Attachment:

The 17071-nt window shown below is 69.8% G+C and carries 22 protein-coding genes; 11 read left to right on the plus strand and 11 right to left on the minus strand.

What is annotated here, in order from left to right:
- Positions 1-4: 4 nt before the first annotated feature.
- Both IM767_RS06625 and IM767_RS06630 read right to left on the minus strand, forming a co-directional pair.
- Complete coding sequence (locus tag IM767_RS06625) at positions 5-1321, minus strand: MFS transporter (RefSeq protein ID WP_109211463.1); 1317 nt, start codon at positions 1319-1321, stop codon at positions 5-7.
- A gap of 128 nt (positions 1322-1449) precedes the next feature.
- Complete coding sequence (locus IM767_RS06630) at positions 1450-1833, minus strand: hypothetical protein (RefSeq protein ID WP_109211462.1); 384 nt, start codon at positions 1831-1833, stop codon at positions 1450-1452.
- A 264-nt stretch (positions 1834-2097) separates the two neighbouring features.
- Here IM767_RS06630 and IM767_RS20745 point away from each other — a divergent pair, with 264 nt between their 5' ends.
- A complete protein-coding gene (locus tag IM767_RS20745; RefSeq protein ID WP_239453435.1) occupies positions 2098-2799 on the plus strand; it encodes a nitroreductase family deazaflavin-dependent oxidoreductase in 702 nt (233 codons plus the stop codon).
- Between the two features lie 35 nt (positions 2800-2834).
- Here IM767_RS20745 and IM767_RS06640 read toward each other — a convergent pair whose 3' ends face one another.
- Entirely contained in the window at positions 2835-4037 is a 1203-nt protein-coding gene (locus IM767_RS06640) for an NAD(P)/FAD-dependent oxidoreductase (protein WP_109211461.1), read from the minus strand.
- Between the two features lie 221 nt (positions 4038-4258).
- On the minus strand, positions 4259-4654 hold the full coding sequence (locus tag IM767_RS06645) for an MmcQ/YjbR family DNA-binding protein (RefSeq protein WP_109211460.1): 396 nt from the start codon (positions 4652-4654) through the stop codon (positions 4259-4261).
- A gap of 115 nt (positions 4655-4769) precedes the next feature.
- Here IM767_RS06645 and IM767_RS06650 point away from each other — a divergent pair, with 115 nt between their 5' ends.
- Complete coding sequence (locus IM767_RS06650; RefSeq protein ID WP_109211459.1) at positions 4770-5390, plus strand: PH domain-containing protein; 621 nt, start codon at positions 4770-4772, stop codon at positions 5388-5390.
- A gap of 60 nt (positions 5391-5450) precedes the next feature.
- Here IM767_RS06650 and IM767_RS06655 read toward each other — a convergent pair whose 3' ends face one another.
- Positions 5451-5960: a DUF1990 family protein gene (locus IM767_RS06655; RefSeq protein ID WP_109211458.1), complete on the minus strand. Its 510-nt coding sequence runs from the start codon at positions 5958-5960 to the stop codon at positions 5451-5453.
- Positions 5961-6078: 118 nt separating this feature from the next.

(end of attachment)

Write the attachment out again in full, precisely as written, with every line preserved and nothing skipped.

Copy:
The 17071-nt window shown below is 69.8% G+C and carries 22 protein-coding genes; 11 read left to right on the plus strand and 11 right to left on the minus strand.

What is annotated here, in order from left to right:
- Positions 1-4: 4 nt before the first annotated feature.
- Both IM767_RS06625 and IM767_RS06630 read right to left on the minus strand, forming a co-directional pair.
- Complete coding sequence (locus tag IM767_RS06625) at positions 5-1321, minus strand: MFS transporter (RefSeq protein ID WP_109211463.1); 1317 nt, start codon at positions 1319-1321, stop codon at positions 5-7.
- A gap of 128 nt (positions 1322-1449) precedes the next feature.
- Complete coding sequence (locus IM767_RS06630) at positions 1450-1833, minus strand: hypothetical protein (RefSeq protein ID WP_109211462.1); 384 nt, start codon at positions 1831-1833, stop codon at positions 1450-1452.
- A 264-nt stretch (positions 1834-2097) separates the two neighbouring features.
- Here IM767_RS06630 and IM767_RS20745 point away from each other — a divergent pair, with 264 nt between their 5' ends.
- A complete protein-coding gene (locus tag IM767_RS20745; RefSeq protein ID WP_239453435.1) occupies positions 2098-2799 on the plus strand; it encodes a nitroreductase family deazaflavin-dependent oxidoreductase in 702 nt (233 codons plus the stop codon).
- Between the two features lie 35 nt (positions 2800-2834).
- Here IM767_RS20745 and IM767_RS06640 read toward each other — a convergent pair whose 3' ends face one another.
- Entirely contained in the window at positions 2835-4037 is a 1203-nt protein-coding gene (locus IM767_RS06640) for an NAD(P)/FAD-dependent oxidoreductase (protein WP_109211461.1), read from the minus strand.
- Between the two features lie 221 nt (positions 4038-4258).
- On the minus strand, positions 4259-4654 hold the full coding sequence (locus tag IM767_RS06645) for an MmcQ/YjbR family DNA-binding protein (RefSeq protein WP_109211460.1): 396 nt from the start codon (positions 4652-4654) through the stop codon (positions 4259-4261).
- A gap of 115 nt (positions 4655-4769) precedes the next feature.
- Here IM767_RS06645 and IM767_RS06650 point away from each other — a divergent pair, with 115 nt between their 5' ends.
- Complete coding sequence (locus IM767_RS06650; RefSeq protein ID WP_109211459.1) at positions 4770-5390, plus strand: PH domain-containing protein; 621 nt, start codon at positions 4770-4772, stop codon at positions 5388-5390.
- A gap of 60 nt (positions 5391-5450) precedes the next feature.
- Here IM767_RS06650 and IM767_RS06655 read toward each other — a convergent pair whose 3' ends face one another.
- Positions 5451-5960: a DUF1990 family protein gene (locus IM767_RS06655; RefSeq protein ID WP_109211458.1), complete on the minus strand. Its 510-nt coding sequence runs from the start codon at positions 5958-5960 to the stop codon at positions 5451-5453.
- Positions 5961-6078: 118 nt separating this feature from the next.